Sadhvi Pragya Singh may not like saffron terror, but that doesn't mean it was a 'bogey'
Sadhvi Pragya Singh Thakur deserves to feel relieved. After all, this is the first time she has been granted bail in nearly a decade now. Since her arrest in October 2008 in connection with the Malegaon blasts, Thakur's bail plea was repeated turned down, first by the trial courts, then the High Court and later even the Supreme Court.
From allegedly a key conspirator in the case, she has now turned into a mere side-story, but are the bold statements that she is making now after walking out on bail justified?
Thakur reportedly told reporters on 27 April that she was “100% innocent” and her arrest was “a conspiracy hatched by the Congress-led UPA government...to endorse the bogey of saffron terrorism”.
But is “saffron terrorism” really a bogey? Forget that branding, does this one case appear to be a bogey? How is it then that 10 other accused in the case are still languishing behind the bars?
How is it that the same National Investigation Agency (NIA) that did not find “sufficient evidence” against Thakur, has recommended prosecution against the other 10 under stringent sections of law?
Investigating agencies appear to have made a mess of the case, but even then they maintain that the case stands. And this is just one of about half a dozen major cases of “saffron terror” in which trials are still going on and courts are passing some really serious observations against the accused.
Don't forget, Thakur is still on trial
In her public statements post receiving bail, Thakur will do well not to forget that she has only received bail and not acquittal. That means she is still an accused and her trial will go on. That is the reason she has been asked by the court to provide a cash surety of Rs 5 lakh, surrender her passport to the NIA, not to tamper evidence and to report to the NIA court as and when required. In an ideal world, she would really be careful with her public appearances till the trial is on.
Two witnesses had told the Anti-Terrorism Squad early on during investigations in the case that Thakur had offered to provide men to execute the 2008 blast. They later retracted their confession when NIA interrogated them. It is really up to the court to get to the truth behind the allegations against her, but the NIA's controversial role in the probe must not be forgotten.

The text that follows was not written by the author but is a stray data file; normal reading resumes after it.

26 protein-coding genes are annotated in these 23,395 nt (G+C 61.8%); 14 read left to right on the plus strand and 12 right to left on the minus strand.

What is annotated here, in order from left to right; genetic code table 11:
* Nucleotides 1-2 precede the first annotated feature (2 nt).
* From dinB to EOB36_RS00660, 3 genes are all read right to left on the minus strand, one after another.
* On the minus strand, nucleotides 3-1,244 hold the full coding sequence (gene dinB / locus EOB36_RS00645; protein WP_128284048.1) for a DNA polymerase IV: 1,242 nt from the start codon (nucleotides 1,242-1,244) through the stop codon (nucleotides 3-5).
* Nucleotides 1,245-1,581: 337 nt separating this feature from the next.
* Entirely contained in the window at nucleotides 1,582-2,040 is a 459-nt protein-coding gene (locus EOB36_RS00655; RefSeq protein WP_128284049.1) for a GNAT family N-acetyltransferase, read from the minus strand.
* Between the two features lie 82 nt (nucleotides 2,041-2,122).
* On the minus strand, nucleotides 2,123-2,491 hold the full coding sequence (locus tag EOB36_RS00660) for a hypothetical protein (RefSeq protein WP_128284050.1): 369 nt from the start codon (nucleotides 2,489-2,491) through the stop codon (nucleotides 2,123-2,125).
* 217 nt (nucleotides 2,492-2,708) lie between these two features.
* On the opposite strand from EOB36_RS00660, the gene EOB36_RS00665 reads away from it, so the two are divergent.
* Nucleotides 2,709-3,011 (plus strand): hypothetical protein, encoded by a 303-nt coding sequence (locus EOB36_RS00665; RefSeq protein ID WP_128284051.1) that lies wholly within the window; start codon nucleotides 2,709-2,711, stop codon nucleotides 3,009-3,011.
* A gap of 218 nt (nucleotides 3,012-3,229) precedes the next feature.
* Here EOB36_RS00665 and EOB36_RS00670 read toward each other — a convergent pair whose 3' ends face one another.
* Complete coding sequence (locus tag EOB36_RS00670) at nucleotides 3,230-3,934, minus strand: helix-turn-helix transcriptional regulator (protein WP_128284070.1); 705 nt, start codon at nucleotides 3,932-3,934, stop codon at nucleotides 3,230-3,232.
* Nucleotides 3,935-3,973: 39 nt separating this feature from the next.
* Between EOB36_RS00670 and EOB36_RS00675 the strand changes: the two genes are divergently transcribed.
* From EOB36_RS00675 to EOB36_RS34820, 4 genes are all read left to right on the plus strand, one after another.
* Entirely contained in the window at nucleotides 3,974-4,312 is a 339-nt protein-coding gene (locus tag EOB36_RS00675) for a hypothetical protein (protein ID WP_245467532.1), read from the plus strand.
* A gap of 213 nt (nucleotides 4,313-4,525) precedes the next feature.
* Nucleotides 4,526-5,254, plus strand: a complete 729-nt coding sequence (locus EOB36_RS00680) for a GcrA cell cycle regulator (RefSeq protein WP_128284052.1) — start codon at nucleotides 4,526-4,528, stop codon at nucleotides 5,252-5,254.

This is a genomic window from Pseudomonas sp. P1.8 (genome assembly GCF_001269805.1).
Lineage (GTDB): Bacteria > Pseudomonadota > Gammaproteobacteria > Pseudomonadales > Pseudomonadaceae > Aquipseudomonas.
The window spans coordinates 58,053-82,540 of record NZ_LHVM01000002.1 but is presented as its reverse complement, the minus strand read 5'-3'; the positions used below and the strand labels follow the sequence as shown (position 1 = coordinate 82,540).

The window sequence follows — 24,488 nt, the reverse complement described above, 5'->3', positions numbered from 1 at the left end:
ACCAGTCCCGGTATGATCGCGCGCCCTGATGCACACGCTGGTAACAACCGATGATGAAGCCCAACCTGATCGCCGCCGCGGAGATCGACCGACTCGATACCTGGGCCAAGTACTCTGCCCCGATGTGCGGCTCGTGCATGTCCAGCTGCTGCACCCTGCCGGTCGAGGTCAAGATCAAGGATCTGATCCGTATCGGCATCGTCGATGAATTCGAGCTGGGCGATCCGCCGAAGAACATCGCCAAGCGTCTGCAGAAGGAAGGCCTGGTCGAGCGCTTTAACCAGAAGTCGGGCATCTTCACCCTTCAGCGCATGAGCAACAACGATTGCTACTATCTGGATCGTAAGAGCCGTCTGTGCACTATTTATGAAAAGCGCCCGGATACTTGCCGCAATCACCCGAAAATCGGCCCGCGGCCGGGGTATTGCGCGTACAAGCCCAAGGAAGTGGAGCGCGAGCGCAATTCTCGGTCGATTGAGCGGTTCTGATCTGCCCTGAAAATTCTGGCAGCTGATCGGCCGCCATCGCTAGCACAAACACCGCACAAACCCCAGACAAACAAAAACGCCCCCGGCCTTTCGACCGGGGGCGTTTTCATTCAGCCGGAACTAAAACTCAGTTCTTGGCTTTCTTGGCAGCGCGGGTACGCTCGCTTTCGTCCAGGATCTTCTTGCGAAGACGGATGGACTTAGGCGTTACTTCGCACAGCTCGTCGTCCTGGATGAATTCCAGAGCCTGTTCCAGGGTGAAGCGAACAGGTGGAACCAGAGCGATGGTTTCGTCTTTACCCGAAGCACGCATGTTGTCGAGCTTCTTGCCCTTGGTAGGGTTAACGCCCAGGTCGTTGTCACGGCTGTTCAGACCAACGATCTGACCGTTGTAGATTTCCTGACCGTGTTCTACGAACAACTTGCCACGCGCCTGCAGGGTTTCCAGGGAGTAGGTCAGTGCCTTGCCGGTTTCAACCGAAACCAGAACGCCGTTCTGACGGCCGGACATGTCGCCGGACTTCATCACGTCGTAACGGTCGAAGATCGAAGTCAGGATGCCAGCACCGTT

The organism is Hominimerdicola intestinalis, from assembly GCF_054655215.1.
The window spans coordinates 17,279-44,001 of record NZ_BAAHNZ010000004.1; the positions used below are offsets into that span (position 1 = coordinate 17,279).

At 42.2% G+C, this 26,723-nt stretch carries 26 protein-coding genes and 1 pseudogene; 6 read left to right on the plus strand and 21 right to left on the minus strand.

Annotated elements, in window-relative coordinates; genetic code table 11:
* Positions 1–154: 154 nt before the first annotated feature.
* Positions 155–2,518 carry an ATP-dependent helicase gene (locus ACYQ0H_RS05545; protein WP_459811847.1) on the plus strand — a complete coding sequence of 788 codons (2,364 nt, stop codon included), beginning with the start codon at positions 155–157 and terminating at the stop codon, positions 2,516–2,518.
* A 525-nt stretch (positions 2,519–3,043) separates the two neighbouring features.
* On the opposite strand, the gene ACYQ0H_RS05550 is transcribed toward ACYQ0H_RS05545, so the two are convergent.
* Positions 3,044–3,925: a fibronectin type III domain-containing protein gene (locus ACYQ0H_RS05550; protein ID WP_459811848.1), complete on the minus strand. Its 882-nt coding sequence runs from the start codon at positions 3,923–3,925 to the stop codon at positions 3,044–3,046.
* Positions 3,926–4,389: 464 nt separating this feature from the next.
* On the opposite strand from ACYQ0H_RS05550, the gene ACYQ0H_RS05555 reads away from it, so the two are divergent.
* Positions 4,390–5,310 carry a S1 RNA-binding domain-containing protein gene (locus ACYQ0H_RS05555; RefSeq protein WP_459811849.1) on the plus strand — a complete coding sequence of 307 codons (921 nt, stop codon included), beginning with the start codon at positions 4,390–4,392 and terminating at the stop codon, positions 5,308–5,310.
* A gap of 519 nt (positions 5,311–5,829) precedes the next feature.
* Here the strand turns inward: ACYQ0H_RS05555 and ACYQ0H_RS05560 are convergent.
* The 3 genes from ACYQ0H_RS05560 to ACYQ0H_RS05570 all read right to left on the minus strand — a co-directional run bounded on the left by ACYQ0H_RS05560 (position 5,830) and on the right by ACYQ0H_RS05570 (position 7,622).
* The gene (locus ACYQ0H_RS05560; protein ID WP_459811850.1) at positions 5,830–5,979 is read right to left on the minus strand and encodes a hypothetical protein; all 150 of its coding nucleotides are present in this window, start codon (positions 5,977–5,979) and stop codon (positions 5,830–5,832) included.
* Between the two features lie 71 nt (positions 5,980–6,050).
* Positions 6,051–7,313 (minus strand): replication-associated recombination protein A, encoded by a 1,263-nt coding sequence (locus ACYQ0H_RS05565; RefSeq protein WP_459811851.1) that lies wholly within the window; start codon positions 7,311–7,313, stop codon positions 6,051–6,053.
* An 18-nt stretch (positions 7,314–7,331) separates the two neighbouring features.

In 2015, NIA's special public prosecutor in the case, Rohini Salian, had alleged that the agency had been asking her to “go soft” on the accused ever since the NDA came to power in 2014.
Thakur's co-accused are still in jail
When Thakur was arrested, she was charged with plotting the blast with co-accused Prasad Purohit, a former lieutenant colonel in the Indian Army. He too has been trying to secure bail, but the same judges who granted Thakur bail refused bail to him. There was sufficient proof against him, the judges maintained, adding that the charges against him, like waging war against the country and under various IPC sections like Explosive Substances Act and Arms Act, were grave.
Purohit's case and the court's view on charges against him can also serve as an indication to Thakur to avoid making statements like these. They provide ample testimony to the sinister designs of radical Hindutva organisations that were responsible for incidents like the Samjhauta Express blast, the Malegaon blasts, the Mecca Masjid blasts, the Ajmer Sharif blasts and others.
Not just trial, there are convictions too
That saffron-terror is anything but a “bogey” was conclusively proved last month with the conviction and award of life imprisonment to two terrorists in the Ajmer Dargah blasts case. A special NIA court awarded life imprisonment to Devendra Gupta and Bhavesh Patel for their role behind the blasts that on 11 October 2007 had killed three pilgrims and injured 15 others.
At least one of them was a known former worker of the Rashtriya Swayamsevak Sangh (RSS), long considered the fountainhead of all Hindutva-oriented organisations in the country.
The case and the convictions therein are a clear-cut evidence of sinister plans by radical Hindutva organisations to commit acts of terror. Saffron or anything else, Thakur can call it whatever she wants to but she can not deny its existence.